A case occurred when a person quarelled with his friend, assaulted him and caused grievous injury by biting off a portion of his ear. According to the Nemmara police, it is an offence under Section 326 of IPC causing grievous hurt by a deadly weapon. The lower court rejected the bail petition of the accused Farook as the offence is not bailable.
The accused moved the High court. His argument was that human teeth is not a deadly weapon and the offence, as termed by the police, won’t stand. He brought to the attention of the high court that the teeth cannot be termed as a deadly weapon in terms of Section 326 of IPC. So it is to be treated as a bailable offence.
The Supreme court had expressed the view that any instrument used as a weapon of offence that is likely to cause death has to depend upon facts of each case and no generalisation can be made.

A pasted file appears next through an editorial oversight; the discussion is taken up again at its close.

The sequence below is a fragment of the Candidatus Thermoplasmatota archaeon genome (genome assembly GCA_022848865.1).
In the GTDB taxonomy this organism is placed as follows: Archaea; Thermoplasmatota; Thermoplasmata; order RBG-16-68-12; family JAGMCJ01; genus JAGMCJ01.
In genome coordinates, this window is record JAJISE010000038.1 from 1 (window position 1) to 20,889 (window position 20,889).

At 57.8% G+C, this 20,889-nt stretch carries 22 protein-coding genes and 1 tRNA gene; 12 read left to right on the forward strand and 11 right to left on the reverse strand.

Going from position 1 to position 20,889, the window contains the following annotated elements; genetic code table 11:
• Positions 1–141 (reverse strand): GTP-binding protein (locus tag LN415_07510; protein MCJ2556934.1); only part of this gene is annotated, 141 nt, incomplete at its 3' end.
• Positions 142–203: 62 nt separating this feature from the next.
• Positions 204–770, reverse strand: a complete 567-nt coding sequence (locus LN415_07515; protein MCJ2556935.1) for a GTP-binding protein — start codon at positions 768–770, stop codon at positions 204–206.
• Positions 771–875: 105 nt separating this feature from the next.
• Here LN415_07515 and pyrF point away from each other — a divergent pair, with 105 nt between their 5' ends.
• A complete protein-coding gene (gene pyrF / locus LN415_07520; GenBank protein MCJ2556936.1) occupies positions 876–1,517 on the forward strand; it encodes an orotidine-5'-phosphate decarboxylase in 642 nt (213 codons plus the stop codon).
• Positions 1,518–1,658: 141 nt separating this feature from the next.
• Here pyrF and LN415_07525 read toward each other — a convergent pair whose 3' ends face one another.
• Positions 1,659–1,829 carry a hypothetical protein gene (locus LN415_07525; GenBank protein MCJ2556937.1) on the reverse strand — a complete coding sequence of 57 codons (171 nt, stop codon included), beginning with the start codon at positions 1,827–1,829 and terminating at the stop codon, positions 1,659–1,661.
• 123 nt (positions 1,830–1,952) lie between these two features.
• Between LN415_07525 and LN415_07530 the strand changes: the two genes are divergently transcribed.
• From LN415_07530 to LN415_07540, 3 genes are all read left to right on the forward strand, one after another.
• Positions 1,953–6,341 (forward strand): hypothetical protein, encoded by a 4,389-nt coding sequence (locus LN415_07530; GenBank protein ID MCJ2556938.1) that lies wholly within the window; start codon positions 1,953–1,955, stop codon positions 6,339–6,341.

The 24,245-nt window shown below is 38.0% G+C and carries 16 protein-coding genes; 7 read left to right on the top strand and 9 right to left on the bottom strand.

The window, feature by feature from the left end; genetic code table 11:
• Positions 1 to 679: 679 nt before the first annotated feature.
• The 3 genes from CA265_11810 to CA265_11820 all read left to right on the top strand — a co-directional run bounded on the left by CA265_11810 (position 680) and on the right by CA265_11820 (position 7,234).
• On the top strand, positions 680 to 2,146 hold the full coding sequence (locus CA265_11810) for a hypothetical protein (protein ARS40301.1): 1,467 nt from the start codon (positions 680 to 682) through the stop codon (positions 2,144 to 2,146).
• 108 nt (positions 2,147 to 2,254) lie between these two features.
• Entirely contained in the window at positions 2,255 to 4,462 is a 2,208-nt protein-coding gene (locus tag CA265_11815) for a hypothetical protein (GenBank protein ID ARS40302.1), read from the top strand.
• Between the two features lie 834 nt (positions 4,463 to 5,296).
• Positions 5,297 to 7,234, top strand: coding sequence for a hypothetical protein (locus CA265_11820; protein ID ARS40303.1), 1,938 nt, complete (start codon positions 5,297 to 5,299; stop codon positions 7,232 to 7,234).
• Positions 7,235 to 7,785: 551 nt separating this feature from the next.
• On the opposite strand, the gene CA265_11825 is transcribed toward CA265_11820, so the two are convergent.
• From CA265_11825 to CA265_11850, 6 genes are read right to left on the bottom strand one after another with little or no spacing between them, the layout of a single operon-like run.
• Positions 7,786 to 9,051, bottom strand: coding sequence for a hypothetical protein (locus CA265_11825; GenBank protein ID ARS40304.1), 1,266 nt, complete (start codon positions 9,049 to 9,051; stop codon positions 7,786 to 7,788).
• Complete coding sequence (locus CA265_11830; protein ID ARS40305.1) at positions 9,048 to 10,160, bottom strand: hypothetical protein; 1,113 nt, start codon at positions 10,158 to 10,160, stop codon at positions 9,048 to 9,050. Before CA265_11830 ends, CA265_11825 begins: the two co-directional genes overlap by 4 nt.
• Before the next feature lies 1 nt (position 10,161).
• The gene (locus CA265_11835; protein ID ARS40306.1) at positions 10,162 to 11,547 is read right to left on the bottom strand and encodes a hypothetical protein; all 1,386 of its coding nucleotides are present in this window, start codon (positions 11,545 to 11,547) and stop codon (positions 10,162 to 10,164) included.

The SC mentioned a case in which the weapon used by the accused was a small stone. The Court had expressed the view that the small stone cannot be considered as a deadly or dangerous weapon that can cause death. In such cases, Section 326 of IPC cannot be imposed.
Justice Ashok Menon of the Kerala HC said the case examined that the grievous hurt was caused by biting with teeth and that the human teeth cannot be termed as a dangerous weapon to cause death. The judge said that in such a circumstance it is an offence that is bailable.
The court granted him bail with conditions.